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The Age of the Earth

A Discussion of Recent Evidence from Geology and Astronomy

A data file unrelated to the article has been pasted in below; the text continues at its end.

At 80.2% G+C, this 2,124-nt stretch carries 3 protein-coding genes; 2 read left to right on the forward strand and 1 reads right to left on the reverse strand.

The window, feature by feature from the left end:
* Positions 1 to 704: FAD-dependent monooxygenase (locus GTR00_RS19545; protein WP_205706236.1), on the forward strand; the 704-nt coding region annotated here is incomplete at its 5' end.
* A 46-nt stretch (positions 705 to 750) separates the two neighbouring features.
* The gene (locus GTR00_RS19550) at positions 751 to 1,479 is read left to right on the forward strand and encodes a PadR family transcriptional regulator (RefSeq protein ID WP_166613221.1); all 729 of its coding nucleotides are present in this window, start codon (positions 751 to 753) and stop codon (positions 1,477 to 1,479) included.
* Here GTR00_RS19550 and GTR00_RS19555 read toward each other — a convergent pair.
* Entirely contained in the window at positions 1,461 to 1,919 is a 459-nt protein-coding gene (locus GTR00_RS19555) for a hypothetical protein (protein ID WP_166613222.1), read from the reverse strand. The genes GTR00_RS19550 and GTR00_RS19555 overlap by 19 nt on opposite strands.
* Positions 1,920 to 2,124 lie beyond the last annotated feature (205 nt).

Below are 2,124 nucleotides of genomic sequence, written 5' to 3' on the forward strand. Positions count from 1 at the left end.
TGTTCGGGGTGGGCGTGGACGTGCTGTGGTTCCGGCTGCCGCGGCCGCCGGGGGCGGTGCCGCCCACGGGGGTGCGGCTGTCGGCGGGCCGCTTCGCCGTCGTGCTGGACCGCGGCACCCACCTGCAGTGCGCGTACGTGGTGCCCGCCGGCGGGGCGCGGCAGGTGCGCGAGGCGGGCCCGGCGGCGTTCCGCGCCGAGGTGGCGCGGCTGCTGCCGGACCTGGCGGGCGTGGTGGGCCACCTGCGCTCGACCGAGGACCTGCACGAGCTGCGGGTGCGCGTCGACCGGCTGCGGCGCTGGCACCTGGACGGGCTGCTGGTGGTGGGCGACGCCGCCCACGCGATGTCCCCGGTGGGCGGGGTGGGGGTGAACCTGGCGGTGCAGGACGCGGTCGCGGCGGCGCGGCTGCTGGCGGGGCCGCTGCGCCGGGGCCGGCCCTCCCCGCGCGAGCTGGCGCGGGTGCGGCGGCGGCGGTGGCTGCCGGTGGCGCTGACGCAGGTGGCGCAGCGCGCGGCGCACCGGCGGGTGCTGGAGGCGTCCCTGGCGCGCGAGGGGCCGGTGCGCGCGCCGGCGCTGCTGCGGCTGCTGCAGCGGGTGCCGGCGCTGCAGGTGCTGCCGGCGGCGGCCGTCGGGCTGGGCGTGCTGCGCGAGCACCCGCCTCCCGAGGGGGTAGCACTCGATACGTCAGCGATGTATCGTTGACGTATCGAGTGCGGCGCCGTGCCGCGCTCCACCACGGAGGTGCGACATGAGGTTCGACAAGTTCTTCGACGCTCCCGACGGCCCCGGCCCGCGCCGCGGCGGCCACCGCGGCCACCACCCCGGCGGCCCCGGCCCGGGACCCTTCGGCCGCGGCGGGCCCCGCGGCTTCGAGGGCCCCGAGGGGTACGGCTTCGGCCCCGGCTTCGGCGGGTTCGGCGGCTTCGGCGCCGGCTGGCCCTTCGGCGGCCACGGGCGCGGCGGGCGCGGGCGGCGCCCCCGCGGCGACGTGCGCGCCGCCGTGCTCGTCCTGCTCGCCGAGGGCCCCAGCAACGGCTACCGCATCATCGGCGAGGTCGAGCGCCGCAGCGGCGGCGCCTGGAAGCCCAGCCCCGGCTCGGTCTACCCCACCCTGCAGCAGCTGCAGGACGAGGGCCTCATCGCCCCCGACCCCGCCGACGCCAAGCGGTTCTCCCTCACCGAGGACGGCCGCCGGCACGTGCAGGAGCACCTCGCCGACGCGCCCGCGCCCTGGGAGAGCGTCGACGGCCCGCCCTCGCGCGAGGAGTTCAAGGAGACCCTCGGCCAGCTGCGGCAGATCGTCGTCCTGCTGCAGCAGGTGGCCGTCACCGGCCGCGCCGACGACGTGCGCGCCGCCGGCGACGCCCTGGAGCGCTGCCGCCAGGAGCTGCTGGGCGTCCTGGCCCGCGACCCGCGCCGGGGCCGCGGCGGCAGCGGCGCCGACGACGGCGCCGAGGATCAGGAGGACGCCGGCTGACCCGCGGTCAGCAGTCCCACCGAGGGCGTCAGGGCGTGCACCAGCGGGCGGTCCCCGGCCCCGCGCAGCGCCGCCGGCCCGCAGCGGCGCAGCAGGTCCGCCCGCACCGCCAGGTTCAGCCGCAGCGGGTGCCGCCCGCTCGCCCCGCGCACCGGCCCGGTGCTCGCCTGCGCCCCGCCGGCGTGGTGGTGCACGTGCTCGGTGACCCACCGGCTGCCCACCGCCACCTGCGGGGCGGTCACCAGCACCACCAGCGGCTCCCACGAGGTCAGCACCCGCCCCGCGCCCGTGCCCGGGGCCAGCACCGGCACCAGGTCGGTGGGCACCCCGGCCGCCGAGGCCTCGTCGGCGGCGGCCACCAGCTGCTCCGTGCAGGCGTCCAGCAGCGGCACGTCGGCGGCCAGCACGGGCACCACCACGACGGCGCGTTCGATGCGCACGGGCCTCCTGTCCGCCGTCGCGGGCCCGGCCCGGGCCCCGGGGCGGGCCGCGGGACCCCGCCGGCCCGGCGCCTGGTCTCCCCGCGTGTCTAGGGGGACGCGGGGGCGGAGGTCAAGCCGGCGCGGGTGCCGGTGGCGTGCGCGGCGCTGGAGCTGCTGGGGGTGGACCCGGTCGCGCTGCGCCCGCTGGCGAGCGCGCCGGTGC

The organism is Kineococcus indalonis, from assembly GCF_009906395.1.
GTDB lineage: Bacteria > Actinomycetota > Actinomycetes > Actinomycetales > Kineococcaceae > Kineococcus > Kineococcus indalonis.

“NATURE vibrates with rhythms, climatic and dystrophic, those finding stratigraphic expression ranging In period from the rapid oscillation of surface waters, recorded in ripple-mark, to those long-deferred stirrings of the deep imprisoned titans which have divided earth history into periods and eras. The flight of time is measured by the weaving of composite rhythms— day and night, calm and storm, summer and winter, birth and death—such as these are sensed in the brief life of man. But the career of the Earth recedes into a remoteness against which these lesses cycles are as unavailing for the measurement of that abyss of time as would be for human history the beating of an insect's wing. We must seek out, then, the nature of those longer rhythms whose very existence was unknown until man by the light of science sought to understand the Earth. The larger of these must he measured in terms of the smaller, and the smaller must be measured in terms of years. Sedimentation is controlled by them, and the stratigraphic series constitutes a record, written on tablets of stone, of these lesser and greater waves which have pulsed through geologic time.” The measurement of geologic time is of much importance outside of the realms of geology and biology. Closely related to the history of sedimentary rocks are the age of the Earth as an astronomical body and the evolution of the planetary system. We shall see from the discussion of the following pages that the nature and speed of stellar development are- also involved in this problem, and even the fundamental physical problem of the source of the radiant energy of stars. Thus the recent important studies of the age of the habitable Earth by geologists and paleontologists—Holmes, Schuchert, Matthews, Barrell, and others—have high significance in general problems of. cosmogony. The progress of science frequently demands and utilizes close co-operation of Its many branches. We may study the stars, indeed, with tne aid of fossils in terrestrial rocks, and acquire knowledge of atomic structure from the climates of Preeam- brian times. I have begun this paper with the introiludory paragraph of a remarkably comprehensive and important memoir on the duration of geologic time by Professor Joseph Barrell of Yale University. In the growth of our concepts of the age of the Earth, his discussion Is likely to ^rk an epoch because of its consistent carefulness, its great expansion of geologic time beyond the commonly accepted limits, and its decided rebellion against the stringent limitations set by Kelvin anil later physicists. Excepting a few others, such as Arthur Holmes' of England, geologists have heretofore hesitated to correlate directly the radioactive evidence of the age of rocks with the records of stratigraphy. THE time scale the history of the earth. Before reviewing some of the more salient points in Barrell's revision of geologic time, a chronological table of earth history may be given, incorporating his final estimates. I have adapted the tabular data from numerous sources'. The scheme of eras and periods follows traditional lines rather than the more logical arrangement of eras based upon organic evolution and of periods based upon modern views of the relative importance of the major disturbances that punctuate geologic history. It should be noted that the birth of the various mountain systems usually extended over more than a single period; the time indicated in the last column is that of greatest activity or of maximum uplift. Numbers of the third and fourth columns, referring to the total time elapsed since the beginning of the corresponding period, are taken from Barrell's memoir. He states that the column designating the minimum values is “regarded as the more probable, but it is desirable to give maximum and minimum estimates in order to prevent a single column of figures conveying the idea of a precision or certainty which is not yet attained.” The divergence of the two columns shows the order of uncertainty given to the results. by the summation of the estimated probable errors of all the various factors which enter the determination of the relative and absolute ages. Some of the points in geologic history are determined with much greater accuracy than others; the beginning of the Cambrian is far from certain, while the age of TIME SCALE IN MILLIONS OF YEARS MINIMUM MAXIMUM CHRONOLOGICAL NCTES Psycwroic (Age of mental life) Cmoooic (Age of mammals modern floras) and .If csoooic (Age of reptiles) Palcocoic (Age of amphibians, fishes, and higher invertebrates) ProrrocoY. Archeozoic.. Primordial. Cosmologic. Recent Pleistocene.... Pliocene Miocene Oligocene Eocene Paleocene Cretaceous.... Commanchian. J urassic Triasic Permian Penrsylvanian Mis,ippian Devonian Silurian Ordovician Cambrian Latc Early Palco-Laurentian, etc. 7 19 35 55 95 120 155 190 215 250 300 35° 300 480 550 (1200) (1500) I.5 f 9 23 39 65 5 150 195 240 280 33° 370 420 460 590 7OO Dominance of man Periodic glaciation; primitive man Himalayas; man-apes Modern Alps; three-toed horses Pyrenees; Apennines Mt. Wilson'; modern mammals; four-toed horses Primitive mammals; five-toed horses? Andes; Rocky Mountains Rise of flowering plants Sierra Nevada; flying reptiles; first birds Rise of dinosaurs Appalachians; Ural Mountains Paleozoic Alps; primitive insects Early Coal Measures Earliest known land floras Age of fishes Rise of invertebrates Dominance of trilobites Oldest known fossils Primitive marine invertebrates Unicellular life? (3000?) Origin of Earth '.Arnold and Strong, Some Crystalline Rocks of the San Gabriel Mountains, California, Bulletin of the Geological Society of A Face of the Larth, vol. (Oxford), 1009, p.425. tMrica 16, 183, 1005; Sues, Devonian and Carboniferous rocks is fairly definite. The numbers for Precambrian times, which I have added parenthetically to the table, are just short of being hypothetical, in that a considerable uncertainty arises in estimating the actual beginning of a division. The ages of some of the rocks of these periods are accurately known; but the precise geologic positions within the periods are in general not as yet determined. Barrell remarks (p. 752) that “surprising as it may seem, the date known with the greatest precision lies far back in Precambrian time. From Norway, Texas, Quebec, and German East Africa uranium minerals associated with granites give an age which approximates 1,120,00,00 years.” The great masses of Precambrian rocks have long been held to represent at least as great an interval of time as the whole of subsequent history. It now appears that the oldest known rocks, the granite-gneisses of the Laurentian system in Canada for example, were in existence nearly a billion and a half years ago. “Beyond these most ancient milestones lies the Primordial era, whose stratigraphic record has been destroyed by engulfment in magmas from below and by repeated cycles of erosion from above. As to its length, there is no indication other than that the oldest known rocks which “mark the beginning of the following era contain sediments testifying to an earth surface on which air and water played their parts, much as in later times. Crust, ocean, and atmosphere had by the opening of the Archeozoic already attained a condition of stability.” The last entry in the table, that for the origin of the Earth is certainly hypothetical, but it is of interest as an independent determination that is not out of harmony with geologic evidence. It is given by Jeffreys' as a rough theoretical value of the age of the planetary system, being derived, on the basis of the tidal evolution theory, from a consideration of the present orbital elements. rhythms and the measurement of geologic timk. Professor Barrell's discussion is primarily an analysis of geologiC evidence, considering especially the influences of “the fundamental factor of composite rhythms.” It is in the recognition of these age-long action and the accumulation of solutes in the sea, tlw rhythms—the pulsatory deviations from strict up i- formity in all geologic processes—that he reaches conclusions differing widely from the usual results. Chamberlin, Holmes, Schuchert, and a few others also recognize that the average rate of erosion, sedimentation, and crustal movement in the remote past cannot be closely equateil with the rates in recent and present times. We now live in an epoch of great continental uplift and all processes are conspicuously accelerated. Chamberlin writes:6 “Because of the relatively high gradients, the wash of elastic material from the slopes and its deposition ill the basins, as well as the transfer of salts to the sea, are today more rapid than in average times. We seem to be at, or near, one of the great extremes of intensification of the processes of solution and degra- dation. And so, whether conclusions are based upon degradation and elastic deposition, or upon solvent action and the accumulation of solutes in the sea, the present rates are high rates.” Admitting the present high rates of denudation and deposition and their irregularly rhythmic nature, with the resulting breaks in the sedimentary records, Barrell concludes that a fair interpretation of present stratigraphic evidence demands a duration of time perhaps ten or fifteen times longer than that. required by a strict uniformitarian treatment. The hypothesis of compound rhythms is applied by Barrell to all phases of geologic action. Home oscillations are extremely short and indefinite, others are long and more surely recorded in the rocks. The compounding and balancing of the effects of various pulsations give rise to crescendoes and diminuendoes in the resultant flow of geologic events. The sharp oscillations of decades, centuries, and thousands of years may be classed as solar climatic rhythms; the long, slow, and massive movements as diastrophic climatic changes. A cycle of some forty million years appears to mark the crustal and climatic disturbances which terminate the periods; possibly a cycle of two hundred million years separates the eras, if a proposed delimitation of the greater divisions be accepted. The present great continental elevation was matched in the Proterozoic, indicating the most far-reaching rhythm of all geologic time. This doctrine of rhythms is taken by Professor Barrell even to the utmost limits of. cosmogony when he subscribes to the argument that “the apparent running down of the visible universe must be but one phase of a recurrent cosmic cycle philosophically necessary in infinite time, or else the running down would have been completed in previous enternlty” (p. 904). Before Barrell's work the principal geologic methods of measuring time wen''based upon: (a) erosion and sedimentation, (b) chemical denudation and the sodium in the sea, (c) the thermal gradient of the crust. He has carefully examined the postulates underlying these methods, which have generally given estimates of time.very much smaller than those gi ven by considerations of rhythms in the sedimentary series and by the measurements based on radioactive processes. Thus the viewpoint of his treatment is strictly geologic, but a full review of the evidence furnished by radioactivity is included, derived mainly from the publications of Holmes and the experimental work of Boltwood and Strutt. The new scale of geologic time is constructed, therefore, by the dovetailing of two lines of evidence': PERIODFirst, the thickness and character of the sediments give stratigraphic ratios of the lengths of the several periods. The ratios are subject to considerable uncertainty; yet, when derived with a knowledge of the variables Involved, they give some measure of the relative durations. Second, the quantities of helium and lead In radioactive minerals give minimum and maximum measurements of age. These ages are open to some uncertainty owing to the loss of helium or the presence of original lead, and the stratigraphic positions of the rocks holding the minerals are also in most cases not closely known. Nevertheless, the radioactive minerals give measures of absolute age which are of the right order of magnitude and in proper sequence, as shown by the geologic data. The adjustment of these two lines of evidence serves as the basis for a scale of geologic time expressed in years. The result is comparable to the first crude measurements of the distances of the stars in space. The progress of research will continually refine the determinations and lead to a higher order of precision; at present the important conclusion is that time, since the beginning of the Cambrian, is from ten to fifteen times longer than has been generally accepted hy geologists. RADIOACTIVITY AND the age Of ROCKS. The method of measuring the age of the rocks that include radioactive minerals is so generally known that little explanation need here be given. From the time radioactivity attains equilibrium in a thorium or uranium mineral, the end products accumulate within it at a uniform rate. These products are not removed from a dense crystalline rock unless the mineral is subjected to passing solvents, which would then surely record their effects by the alteration of the mineral itself. An atom of uranium (atomic weight 238) will ulitmately give rise as stable products to eight atoms of helium (atomic weight 4) and one atom of isotoplc lead (atomic weight 206). If the quantity of these can be measured and compared with the quantity of uranium in the same material, data are obtained for measuring the age of the mineral and with it the age of the rock-formation of which it is a part. If a mineral contains a percentage, Pb, of accumulated lead of radioactive origin, and a percentage of uranium, U, then the age of the mineral is given by: Pb Age = — X 7,500 million years U + 0.575 Ph The numerical values in this formula are based upon an unpublished discussion by Professor Holtwood, who considers that tlie half-value periods of radium and uranium.ire known within two per cent. The rate of decay apparently is not affected by the nature of chemical combination or physical state. Laboratory experiments have duplicated the conditions that exist in the outer crust of the Earth, Temperatures ranging from that of liquid air up to 2,500° C., and pressures up to 160 tons per square inch have been found not to influence the rate of disintegraflon of the products of radium. It is highly probable but not as yet actually demonstrated that uranium is similarly unaffected. Thus the atoms of uranium break up with a uniform rate whether they are In elemental form or combined in a salt; whether they are in solid, liquid, or gas. Nothing is known to support a hypothesis that there is a change in stahlllty of unstable atoms by a process of aging. The possibility that uranium is affected by ranges of temperature and pressure that do not affect its less stable derivatives can be and, to some extent, has been tested by geologic evidence. Uranium minerals from the same well-established stratigraphic position, but in different localities, and, therefore, for millions of years under widely different physical conditions, yield accordant results for the age of the rock-formation. Another valuable test is that of proper sequence—invariably reliable analytical work shows that the older the rock-formation, the greater the lead and helium ratios. Believing he has found discord ance in such cases, Becker is inclined to discount the whole radioactive method; but Barrell's critical examination of the same data shows that the errors in the adopted stratigraphic positions and in the use of the radioactive analyses wholly account for the supposed discrepancies. The summation of all the evidence therefore makes clear that the properties of radioactive elements afford a remarkable and reliable means of dating the principal incidents in the ancient history of the Earth. the earth's loss of heat. In the earlier history of speculations concerning geologic time, those students who were not too.much hampered by conventional interpretations of the first chapter of Genesis felt no need of placing a limit to the age of the Earth. “No vestige of a beginning, no prospect o( an end” is frequently quoted from Hutton. For the deposition of the known sediments according to uniformitarian principles, Lyell saw the necessity of hundreds of mlllions of years; and Darwin believed that the transformation of species and the high development of animal life required similar lapses of time. In propounding the contraction theory of solar energy, Helmholtz in 1856 noted that the past history of the Sun would be limited to some twenty million years. A few years later Lord Kelvin attacked tlie problem from the standpoint of the flow of internal terrestrial heat, obtaining similar numerical results. Kelvin invaded the domain of geology (thus the geologists are wont to put it) hoping to reform its specula- li nns and bring them into accordance with the doctrines of the conservation and degradation of energy. His mighty prestige and his unimpeachable mathematics silenced the protests of biologists and stratigraphers alike, and for several decades he and contemporary physicists allowed but ten or twenty mlllion of years for the past duration of the habitable Earth. It is a result of observation that at least near the surface of the Earth the temperature of the rocks increases on the average about l' C. for every 100 feet in depth. This of course indicates that the Earth is losing heat, and, supposing an original temperature of t he whole Earth equal to that of molten rock, the Fourier theory of heat conduction permits a calculation of the total duration of inhabitable surface temperatures. Such reasoning naturally assumes that the only source is the primal high temperature, and that the Earth is simply cooling off from its- molten beginning. Hence, at some past time the surface was too hot for life and, at a future time, all depending on the observed temperature gradient, it will be too cold. That was all there was to the problem and its solution, according to the physical theory, and the recent Imposing Ages of Ice were for a time considered as evidence of the approaching, inevitable and eternal frigid ity. The physical argument was adopted, in general, and attempts were made to compress the geologic record Into a narow interval of time; many geologists, however, would not accept the dictum. For instance, in 1 S92 Sir Archibald Geike8 objected with the following somewhat prophetic statement: “That there must be some flaw In the physical argument I can, for my own part, hardly doubt, though I (In not pretend to be able to say where it is to be found. Some assumption, it seems to me, has been made, or some consideration has been left out of sight, which will eventually be seen to vitiate the conclusions, and which when duly taken into account will allow time enough for any reasonable interpretation of the geological record.” As a sort of a compromise between the inexorable physics and their own feelings as to the duration of geologic time, a value of a hundred million years came to be pretty generally accepted by geologists with no insistence on certainty, for the age of the oldest known sedimentary rocks. Professor Harker' points out that Kelvin also had n t one time an inkling of the true state of affairs; he recognized that, while the Earth is certainly losing heat, “it is possible that no cooling may result from this loss of heat, but only an exhaustion of potential energy, which in this case could scarcely be other than chemical affinity between substances forming part of the Earth's crust.” This, however, Kelvin dismissed as “extremely improbable,” and proceeded on the assumption that primal heat is the only form of energy to be reckoned with. Kelvin's surmise as to potential energies and chemical affinities was an interesting prophecy; for, as we now know, the solution of the dilemma was the discovery, less than twenty years ago, of radioactivity in terrestrial rocks, which provides enormous stores of thermal energy. The discovery was, in fact, more than a solution; the percentage of radium in surface rocks is one hundred times too much to just counteract the observed loss of heat. The explanation of this condition must be that the radioactive minerals are confined to surface formations only, as otherwise the Earth would be heating up with “geologic rapidity.” “The most probable depth of the radioactive layer may therefore be placed at 30 miles,” Holmes concludes (p. ]35), after considering other values, “and the basal temperature. in this case would be about 750° C, which would be more in agreement with the requirements of volcanic action.” This approximate result is independent of the observed temperature gradient, Involving only the character of terrestrial rocks, “for there can be no doubt that the radium and thorium content decreases with depth for the same reason that the type of rock varies with depth.*** There is a rough proportionality between the acidity or percentage of silica of a rock and its radium content. The more basic rocks are much poorer in radium, and as would be expected, In thorium also. Now we have good reason to suppose that the more deep-seated rocks of the Earth's crust are of basic and ultra-basic composition, and that below the 30-mile crustal zone they are exclusively ultra-basic, perhaps similar in composition to the material of stony meteorites.***Within the stony zone, which extends down several hundred miles, lies the heavy core of the Earth, probably of metallic composition, like the Iron meteorites. If we may judge from the latter, this nucleus is entirely free from radium.”10 With no prospect of ever knowing accurately the amount and distribution of radioactive elements in the Earth's crust, there is no longer any solid basis for calculating age from the temperature gradient of the Earth. The observed loss of heat is not an Indication of previous thermal conditions. The Earth may be growing hotter; it may be cooling more rapidly than it would do if in radio-thermal equilibrium; or It may be in thermal equilibrium (the most probable condition, according to Holmes), gaining as much heat as it loses and eventually cooling only as the slow decay of the radio-elements permits. We are thus justified, It appears, in believing In a greatly prolonged future for the inhabitants of the Earth. In terrestrial climates during geologic times we recognize no evidence of sensible secular change. Atmospheric temperatures are, of course, almost wholly dependent on the radiation of the Sun. The secular progression of solar energies, however, as we shall observe in following paragraphs, is apparently so small, when judged by our base line of a thousand million years, that we may consider the radiation as essentially constant. There is probably much better justification, therefore, in expecting the termination of terrestrial life in catastrophe, whether earthly or comic, rather than in climatic senility. To be sure, there is strong evidence that we now live in an ln- terglacial epoch of the quickening ice pulsations of the Pleistocene, and we may indeed reasonably expect another advance of the oscillating ice sheets In the near (geologically-speaking) future; but in former times there have been equally extensive invasions of ice, followed by unknown millions of years of genial climates. In the past the fluctuations of land forms and of meteorological conditions have profoundly though slowly affected conditions for organic existence; but later than Proterozoic times there has been no complete interruption of plant and animal life, and as far as can be seen or intelligently predicted, the future, for similar ones, promises conditions no less favorable. radioactivity and solar radiation. The discovery of radium rescued the problem of the age of the inhabitable Earth as far as its own interior cooling is concerned, from the narrow limitations set by the thermal gradient. But radioactivity will not suffice to account for the radiation of the Sun during geologic ages. We admit no potent source of energy back of terrestrial life other than solar radiation; and we have seen that, in supplying radiant energy at the required rate, the Helmholtzian contraction, which is the only very powerful origin of stellar energy now definitely recognized by astronomers, would suffice only for a few million years. Hence the geologie time scale is again embarrassed by physical theory. This circumstance, however, does not continue to divert faith from the testimony of the rocks, for, remembering the case of the thermal gradient, we look to a temporary ignorance of the properties of matter in accounting for this presumed discrepancy. It is readily shown that the normal decomposition of known radioactive elements might be amply sufficient in the sun (as on the Earth's crust) to account for the duration of solar radiation; but in the case of the Sun this device is woefully deficient as to amount. If the Sun were composed entirely of uranium, In equilibrium with its disintegration products, the heat generated by known. radioactivity would not be a third of the actual output. “The Importance of radio-thermal phenomena is not felt until cooling has progressed to a more advanced stage, as exemplified by the Earth, when the heat lost is balanced against that set free by atomic disintegration.” Jeans considers that even all known electrical properties of matter, radioactive. (Concluded on page 42).